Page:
Books not Bombs, Pomegranates not Poppies, Empowerment not Subjugation


The Taliban, and their fellow fundamentalists, are not feared of guns, bombs or foreign armies. This is a fact, proven over decades by various countries and governments.

The prospect of education and particularly the education of girls is, however, fundamentalist kryptonite.

Considering the cost, suffering and destruction generated by war, could there be another way?
It is clearly shown through long, hard experience that retaliating against numb nuts, especially aggressive ones, is always doubly detrimental and costly to all.

The air-dropping of books across Afghanistan and the tribal areas, huge quantities of wonderful educational books, along with educational material and simple educational technology, would, based on all we have seen and heard, completely flummox the crazies. The Afghan people would undoubtedly have more respect for foreign forces and thus show more support. If the country is saturated with hope and education, the bad eggs will rise to the top for culling.
This may seem a whimsical, idealistic approach but now take a minute to consider it properly – all countries that wish to participate just start sending shipments, keep sending shipments, send childrens books and adult education books. Let the army patrols deliver books wherever they go. Then we could look at the satellite broadcasting – many people see tv in Afghanistan – why not start filling slots with educational programmes and factual broadcasts.

Empowerment is the only weapon against subjugation and poverty. is a wonderful website that demonstrates just that – anyone can give cash to a random charity box and hope that it does some good – Kiva enables the loaning of money to people who need it all over the ‘developing’ world, empowering them to help themselves and restoring pride that is often stripped by simple handouts. is also an inspiring organisation, led by an old neighbour of mine they have held Jirga’s with the Tribal Elders and agreed a switch from farming poppies to planting pomegranates. Over a million trees and cuttings have been planted to date. The aim is to help post-conflict countries to achieve food security and sustainable economic development. Again, through empowerment.

Afghan is another fantastic charity which has been bringing education, healthcare and opportunities to children in Northern Afghanistan with great success. They have opened co-ed schools and empowered several thousand local children to date, particularly girls, to finish their education and in hundreds of cases, go on to further education in Afghanistan and abroad. Another old neighbour of mine founded this organisation and it has always struck me that in amongst the maelstrom of war and the deterrent news reports, these dedicated people have continued unabated to bring hope and empowerment to this very special part of the world.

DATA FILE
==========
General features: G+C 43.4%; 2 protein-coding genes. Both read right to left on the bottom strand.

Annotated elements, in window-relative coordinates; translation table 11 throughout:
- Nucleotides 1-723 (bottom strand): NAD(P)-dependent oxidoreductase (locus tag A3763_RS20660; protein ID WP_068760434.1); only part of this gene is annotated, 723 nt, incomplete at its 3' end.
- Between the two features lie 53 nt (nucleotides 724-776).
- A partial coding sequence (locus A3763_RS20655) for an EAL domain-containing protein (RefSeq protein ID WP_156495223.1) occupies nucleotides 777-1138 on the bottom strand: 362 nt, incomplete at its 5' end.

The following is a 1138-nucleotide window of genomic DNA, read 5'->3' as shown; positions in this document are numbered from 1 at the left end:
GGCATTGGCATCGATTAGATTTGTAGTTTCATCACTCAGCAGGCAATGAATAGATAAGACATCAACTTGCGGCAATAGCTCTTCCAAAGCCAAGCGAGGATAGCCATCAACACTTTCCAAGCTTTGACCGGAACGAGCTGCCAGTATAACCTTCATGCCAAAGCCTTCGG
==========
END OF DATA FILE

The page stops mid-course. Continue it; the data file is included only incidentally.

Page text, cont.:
The Afghan people are proud and strong. To enable their education system to thrive and their girls to have access to an equal education, we must empower them not subdue them.  We cannot judge the indecision of desperate people thrust between a rock (the Taliban) and a hard place (invading armies). We should respect the Afghan people and learn from Malala Yousafzai and the fear she inspires in the foe.

Maybe we could leave Afghanistan a true legacy rather than a repeat performance of heavy-handed combat and widespread destruction followed by a quick exit.

BOOKS not bombs, POMEGRANATES not poppies, EMPOWERMENT not subjugation

NB. Obviously this idea is not acknowledging the ‘own agenda’ of invading forces and governments, who thrive on war and the economic prosperity it brings whilst aiming to wrestle any local resources from the local people. The idiots in power would do well to heed the words of the old Indian proverb: Only when the last tree has been cut down; only when the last river has been poisoned; only when the last fish has been caught, will we realise we cannnot eat money (or oil!).

All opinion in this blog is mine and is based upon 5yrs experience (1998-2003) in the Tribal Areas doing business with Afghan refugees alongside NGO work building and stocking fish farms in remote areas. I was in the very north of Afghanistan on September 11th 2001. I have watched both the Afghan Schools Trust and Plant for Peace each grow from an idea in an unusual and exceptional person’s mind into a successful reality. Both these organisations work on respect and empowerment.

If you feel the urge to learn more, donate, or get involved:



To anyone still unconvinced I say simply: How would you feel about a supposedly supporting army that invaded your country to eg. rid it of a minority of islamic terrorists, (yes we harbour them too – Abu Hamza et al) with drones and rocket launchers and grenades, and accidentally bombed half your family? Would this be a fair payoff for potential peace? Would you really feel supportive and confident?

Sledgehammers and hazelnuts spring to mind.

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